logo, rose to reveal the rest of his band. Drummer Gerry Conway and Jean Roussel on
keyboards were the most obvious mainstays from previous tours and albums. Two
percussionists, a dispensable guitarist, an excellent bassist and three female vocalist
completed the 10-piece unit.
With snappy green shoeboots
and a white hunting outfit, the meek Greek swayed and crooned through numbers from seven
A&M LP's. of course, 'TEA FOR THE TILLERMAN' was leaned upon heavily, as was ' TEASER
AND THE FIRECAT ', those being his biggest singles. He obviously wasn't about to rock the
boat with new arrangements or unknown material.
The sound throughout the
mammoth hall was better than average. In fact, the sound of the band and the vocals was so
impressive ( from several positions in the hall ) that I had to look around to see if I
was really hearing a live act in such an usually unkind acoustic surrounding.
After a 35-minute set, a
half-hour intermission was observed. A few more minutes of trunk tricks and magic gimmicks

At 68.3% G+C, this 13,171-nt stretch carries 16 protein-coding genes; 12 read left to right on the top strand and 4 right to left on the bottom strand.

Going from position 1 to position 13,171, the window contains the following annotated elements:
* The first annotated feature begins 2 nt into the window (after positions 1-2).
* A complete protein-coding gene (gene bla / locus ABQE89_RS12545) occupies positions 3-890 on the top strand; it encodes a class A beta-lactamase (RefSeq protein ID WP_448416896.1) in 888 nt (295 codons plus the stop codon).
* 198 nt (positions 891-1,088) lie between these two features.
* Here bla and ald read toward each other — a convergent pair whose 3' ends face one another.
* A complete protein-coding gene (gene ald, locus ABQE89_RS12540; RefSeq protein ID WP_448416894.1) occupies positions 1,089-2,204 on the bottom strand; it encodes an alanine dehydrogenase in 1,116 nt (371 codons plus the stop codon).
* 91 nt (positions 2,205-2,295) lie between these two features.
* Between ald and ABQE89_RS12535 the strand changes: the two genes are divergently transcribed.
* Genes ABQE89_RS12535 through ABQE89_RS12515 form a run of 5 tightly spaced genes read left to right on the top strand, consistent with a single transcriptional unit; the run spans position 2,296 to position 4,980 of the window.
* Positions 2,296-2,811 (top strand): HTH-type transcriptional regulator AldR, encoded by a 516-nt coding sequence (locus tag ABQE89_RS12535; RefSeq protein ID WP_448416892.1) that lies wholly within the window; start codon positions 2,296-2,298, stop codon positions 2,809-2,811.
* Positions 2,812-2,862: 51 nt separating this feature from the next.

brought the second half of the show into being with songs from 'NUMBERS', Stevens' recent
LP release which some consider his strongest in several years.
The amazing stage setting
proved a tremendous visual aid, having earlier in the show provided a film screen for a
home movie about " Banapple Gas." The lighting was unusually dramatic and
well-done, making the lack of physical movement onstage bearable. All in all, the amount
of care and planning that went into the stage and lights enhanced the all to familiar
music and added a new dimension to Cat's music. Several other established acts could learn
a lesson in staging from this show.
Also noteworthy was the
fact that Cat wasn't boring or long winded. He kept his second set to about 45 minutes,
having sung the songs people wanted to hear.. The show contained his entire ' GREATEST
HITS ' LP, plus the best selections from his other albums. Matches illuminated the
Coliseum at the evening's end, and Cat obligingly returned to bid a final adieu to the
lovers, young married couples and Cat Stevens fans ranging from 12 to 35.
It's what I expected, as I
mentioned. Still, a tip of me hat to Cat. Another good show.